27/11/2007 - 22:00

African engineers look to the east

27/11/2007 - 22:00


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Three major South African engineering and construction companies have entered the Australian market with a bang, and each has adopted a different strategy.

African engineers look to the east

TWP Australia managing director Bryan Baillie reckons the Australian mining industry is heading for major change, and that South African mining engineers are well placed to benefit.

RSV Australia’s Allan Mulligan shares a similar view, arguing that Australian mines will increasingly shift to deep-level underground developments.

Both of their companies have entered the local market after winning major contracts on big underground mine projects.

TWP won a tender this year to undertake the feasibility study for BHP Billiton’s $US500 million ($A580 million) Perseverance Deeps nickel project in the northern Goldfields.

If all goes to plan, TWP will continue working on the project during its four-year construction phase, leading up to initial production in mid 2013.

RSV’s first big contract, in joint venture with Maunsell Aecom, was the engineering work on Rio Tinto’s $1.86 billion Argyle diamond mine underground development.

The entry of TWP and RSV into the Australian market contrasts with the strategy adopted by another South African firm, Murray & Roberts, which formed a strategic alliance with local engineering company Clough.

Three years after its initial investment, M&R has been forced to pump more than $200 million into Clough, which has been dogged by a handful of problematic and highly expensive contracts in the oil and gas sector, which remains its main focus.

Murray & Roberts also formed a joint venture with Clough to chase work in the minerals sector.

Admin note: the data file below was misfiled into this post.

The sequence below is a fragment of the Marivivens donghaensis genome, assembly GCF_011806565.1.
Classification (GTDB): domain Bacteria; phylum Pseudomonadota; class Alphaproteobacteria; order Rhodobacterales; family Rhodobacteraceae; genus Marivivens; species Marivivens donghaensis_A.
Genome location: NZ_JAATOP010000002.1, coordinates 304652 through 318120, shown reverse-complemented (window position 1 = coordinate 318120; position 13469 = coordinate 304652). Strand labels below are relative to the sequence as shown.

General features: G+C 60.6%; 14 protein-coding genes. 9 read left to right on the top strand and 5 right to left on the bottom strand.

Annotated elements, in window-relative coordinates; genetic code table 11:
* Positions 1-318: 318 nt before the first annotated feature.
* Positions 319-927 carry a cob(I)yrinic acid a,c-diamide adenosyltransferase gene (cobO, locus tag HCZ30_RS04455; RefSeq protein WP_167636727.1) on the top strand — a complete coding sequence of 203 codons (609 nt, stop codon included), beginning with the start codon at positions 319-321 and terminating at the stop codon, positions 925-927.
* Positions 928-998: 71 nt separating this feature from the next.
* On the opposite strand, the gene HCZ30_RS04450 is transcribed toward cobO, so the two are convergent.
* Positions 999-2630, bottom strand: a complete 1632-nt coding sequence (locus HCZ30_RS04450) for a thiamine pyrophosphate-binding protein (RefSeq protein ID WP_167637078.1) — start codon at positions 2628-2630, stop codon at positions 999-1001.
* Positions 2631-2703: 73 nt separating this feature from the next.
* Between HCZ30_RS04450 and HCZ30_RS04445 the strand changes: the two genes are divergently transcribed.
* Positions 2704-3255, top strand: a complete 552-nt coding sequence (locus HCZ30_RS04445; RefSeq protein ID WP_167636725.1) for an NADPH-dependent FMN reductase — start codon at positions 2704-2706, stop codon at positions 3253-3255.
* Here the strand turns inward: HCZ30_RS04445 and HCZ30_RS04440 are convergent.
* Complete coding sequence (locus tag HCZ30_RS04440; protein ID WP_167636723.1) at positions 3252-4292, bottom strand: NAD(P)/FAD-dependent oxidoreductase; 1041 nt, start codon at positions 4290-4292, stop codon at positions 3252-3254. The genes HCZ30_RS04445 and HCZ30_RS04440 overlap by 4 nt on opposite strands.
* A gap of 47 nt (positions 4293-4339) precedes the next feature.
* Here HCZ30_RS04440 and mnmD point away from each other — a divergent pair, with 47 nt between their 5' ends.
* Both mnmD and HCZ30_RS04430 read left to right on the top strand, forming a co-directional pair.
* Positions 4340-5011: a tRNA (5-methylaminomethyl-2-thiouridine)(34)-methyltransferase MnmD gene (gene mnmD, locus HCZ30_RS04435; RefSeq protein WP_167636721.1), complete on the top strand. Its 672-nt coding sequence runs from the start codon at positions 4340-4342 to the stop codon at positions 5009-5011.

They teamed up with Aker Kvaerner to win the engineering, procurement and construction management contract for Newmont’s $2 billion Boddington gold project.

Putting together the BHP, Argyle and Boddington projects means that South African engineers have won three of the biggest mine engineering contracts (excluding iron ore) in WA in recent years.

It’s a counter to the trend that has led Australian firms like GRD Minproc, Lycopodium and Ausenco to export their expertise to the African mining industry.

A key difference is the experience that firms like TWP and RSV have acquired in underground mining.

The BHP project, for instance, involves sinking a 1,500-metre deep vertical shaft, which would be the deepest in Australia.

“We saw a need for mines to venture into deeper operations,” said Mr Baillie, who was lured from diamond miner De Beers by the opportunity to establish TWP’s Australian operation.

Mr Baillie has ambitious growth plans.

“Our strategy is to set up the office, ensure the BHP job is done properly, then look for new opportunities,” he said.

The Perth office has 32 staff and is aiming for up to 150 by the end of 2008.

Mr Baillie, who has a 12.5 per cent stake in the Australian arm, is also looking at a possible market float.

“I’ve been mandated by [company founder] Nigel [Townshend] to work towards listing here as early as 2009,” he said.

Mr Baillie said TWP aimed to provide a total solution service to its clients.

“It’s very important for us to be seen as not just specialists in vertical shafts and deep level work. Our expertise goes way beyond that,” he said.

RSV also offers a range of project management and engineering services, though shaft engineering is a particular point of difference.

Mr Mulligan expects an increased move to ‘third generation’ extraction methods, which involve deep underground mining.

“In these boom times, you can afford to look at things differently,” he said.

“Commodity prices are making it more viable to go deeper.”

Mr Mulligan said RSV tailored its solutions to local needs.

“There is no point in just bringing what we do in South Africa and trying to apply that to Australia,” he said.

The Argyle project, for instance, involves 40 kilometres of access declines and the use of ‘block cave’ mining methods.

In contrast, Boddington involves the development of two open pits. First production is due in late 2008 or early 2009 after a 2.5-year construction period.


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